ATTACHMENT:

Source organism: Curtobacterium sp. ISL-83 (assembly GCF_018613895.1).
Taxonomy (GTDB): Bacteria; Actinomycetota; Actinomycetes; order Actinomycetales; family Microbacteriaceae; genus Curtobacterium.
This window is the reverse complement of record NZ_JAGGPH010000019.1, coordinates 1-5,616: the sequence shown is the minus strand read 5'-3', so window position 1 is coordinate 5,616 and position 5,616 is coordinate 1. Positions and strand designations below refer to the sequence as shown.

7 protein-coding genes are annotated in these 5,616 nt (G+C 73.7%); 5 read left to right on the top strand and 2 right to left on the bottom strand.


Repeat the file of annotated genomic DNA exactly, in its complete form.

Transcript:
Source organism: Curtobacterium sp. ISL-83 (assembly GCF_018613895.1).
Taxonomy (GTDB): Bacteria; Actinomycetota; Actinomycetes; order Actinomycetales; family Microbacteriaceae; genus Curtobacterium.
This window is the reverse complement of record NZ_JAGGPH010000019.1, coordinates 1-5,616: the sequence shown is the minus strand read 5'-3', so window position 1 is coordinate 5,616 and position 5,616 is coordinate 1. Positions and strand designations below refer to the sequence as shown.

7 protein-coding genes are annotated in these 5,616 nt (G+C 73.7%); 5 read left to right on the top strand and 2 right to left on the bottom strand.